27 February 2017

Time for Quality

Since one of my very first presentations in 2009 I have been asked how to make time for testing and code quality related activities. Keeping the code of high quality is difficult if your manager or product owner is only interested in deadlines and the number of hours spent on creating the software. People told me that in their organisation there is neither time nor budget for code quality and that their boss does not consider it necessary. While this is the perfect subject for an angry rant, this time I want to list some options instead.

Context
First let me set the context for my answers:
  1. The demand for software developers and IT professionals in general is ever increasing. We are a highly privileged part of the entire workforce. While finding a decent job is always a (subjective but nevertheless real) problem, finding any work in software just to feed the family is not an issue. There is always another job.

  2. Testing is a mindset - you have to want it. There are thousand excuses why not to write a test or delay that particular cleanup. Some people pretend not to be allowed to create quality code, while they are just lazy. I would rather hear their honest views. I am suspicious of colleagues, who claim an interest in quality code but keep delivering crap on a daily basis.

  3. More often than the lack of interest is the lack of knowledge. For example many developers I meet are not sure how to write good automated tests, because they have written only a few in their entire career. Because they are unsure - they do not know how to start - they claim it to be time consuming and drop the idea. If I do something for the first time I will not do it well. Until I master the new skill I will be slow. These developers need training, more specifically they need practise. Every developer needs to be familiar with clean code, refactoring unit testing, and much more. If you feel not sure enough to apply these core skills in your daily work, ask for training, attend programming workshops at conferences or get a programming coach. Coding Dojos and Coderetreats are a great place to start.
Actions
So you want to write unit tests and are able to do it. But your boss has no interest in it or there is no team culture to do it. What could you do?

An argumentFirst read my favourite article of Joel Spolsky, Getting Things Done When You're Only a Grunt, which covers some organisational issues. Like Joel, I recommend staying true to yourself - just do it. This is hard in the beginning when you are alone, but others might follow. (It takes a lot of energy and several years to transform a whole team from within.) When complaints about your work start coming in you have several options:
  1. Do not try to defend yourself and avoid arguing. This is the way you work, end of discussion. Again, you need to be fluent and sure to be able to do that. Especially if you are a new employee you have some privileges. The team might accept your new style. If you are applying testing and clean code successfully others might follow.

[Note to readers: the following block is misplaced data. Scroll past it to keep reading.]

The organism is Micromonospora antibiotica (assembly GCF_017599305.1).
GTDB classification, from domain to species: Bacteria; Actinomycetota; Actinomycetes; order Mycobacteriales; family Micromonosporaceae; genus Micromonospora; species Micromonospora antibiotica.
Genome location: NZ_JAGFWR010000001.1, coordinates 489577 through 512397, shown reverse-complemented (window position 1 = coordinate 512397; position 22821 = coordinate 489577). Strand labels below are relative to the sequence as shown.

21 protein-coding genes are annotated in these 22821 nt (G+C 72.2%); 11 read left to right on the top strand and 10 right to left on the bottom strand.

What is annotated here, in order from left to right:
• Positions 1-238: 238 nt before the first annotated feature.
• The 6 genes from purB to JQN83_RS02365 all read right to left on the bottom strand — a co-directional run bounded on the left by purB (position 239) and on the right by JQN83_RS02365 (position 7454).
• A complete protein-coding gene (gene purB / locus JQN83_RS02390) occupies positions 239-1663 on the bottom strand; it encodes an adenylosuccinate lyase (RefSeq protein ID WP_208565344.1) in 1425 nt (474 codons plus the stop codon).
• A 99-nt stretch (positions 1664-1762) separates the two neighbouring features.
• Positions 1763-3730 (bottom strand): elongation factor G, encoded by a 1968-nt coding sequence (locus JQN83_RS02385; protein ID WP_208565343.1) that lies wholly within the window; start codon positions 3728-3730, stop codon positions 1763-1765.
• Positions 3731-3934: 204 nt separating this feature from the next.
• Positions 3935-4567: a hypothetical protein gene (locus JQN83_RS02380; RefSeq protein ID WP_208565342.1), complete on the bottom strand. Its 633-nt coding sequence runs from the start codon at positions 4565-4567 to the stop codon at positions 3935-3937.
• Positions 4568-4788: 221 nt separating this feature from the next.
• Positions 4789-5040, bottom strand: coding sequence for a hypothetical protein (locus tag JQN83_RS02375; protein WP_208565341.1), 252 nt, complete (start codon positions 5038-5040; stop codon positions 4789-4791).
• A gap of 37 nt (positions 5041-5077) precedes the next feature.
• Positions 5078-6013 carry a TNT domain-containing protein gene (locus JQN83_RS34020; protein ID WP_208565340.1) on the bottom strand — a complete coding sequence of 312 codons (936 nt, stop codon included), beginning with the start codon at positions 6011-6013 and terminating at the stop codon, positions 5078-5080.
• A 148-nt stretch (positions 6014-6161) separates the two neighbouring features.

2. Argue for code quality. Sure you need some extra time to write these tests, but then you will not have to go back and fix the code again and again which results in less context switches, less defects and less hot-fix releases. I have not met any manager who would not understand that. But sometimes we (IT) do not use the right vocabulary to be understood by managers. When you talk to your boss, it is better to talk about cost, risk and financial benefit than technical issues. Using the management speak is a skill. Start by collecting hard facts about code quality related activities. Research the estimated cost and later benefit for your particular case and compare it to the risk and later cost of skipping it. The Technical Debt metaphor helps here. Create a simple Powerpoint (yes, blasphemy ;-) with these facts. End with the red traffic light or the estimated downward trend of the team's velocity. For example instead of "the code is ugly" you could say that "because of its inconsistent structure you are more likely to introduce mistakes when changing it." Charts displaying the absence of structure, e.g. class diagrams with edges all over the place, make the missing structure obvious for non-technical people.

  3. Silence, pleaseHide the activities. Push for code quality while you create the code. If you write the test before (TDD anyone?) or immediately after the implementation, writing unit tests is not visible as separate activity. The same is true for refactoring. Do not wait for Friday afternoon to clean up the code you wrote all week, because you might not have time for that. If you improve the code after each green test, there is no bad code even if you are forced to stop early. Further add the time for testing and cleanup to your estimates, but do not talk about it. I know some developers who estimate higher than others. Their estimates are accepted because their solutions are better and have less defects.

  4. Make excuses. Even technical managers do not know the exact details about the code you work with. Maybe there were some issues not anticipated during planning. There are always some. Communicate their (exaggerated) impact and argue that you needed some time to deal with them while in reality you had to restructure some legacy class to add to it.

  5. Finally, you can always find another job. Today you have more options than ever due to remote work.
There are several related questions on Stack Exchange which give more options, e.g. what do you do when your boss doesn't care about code quality or how can I convince management to deal with technical debt.

I wish you all the best for your quest for more code quality in your daily work!

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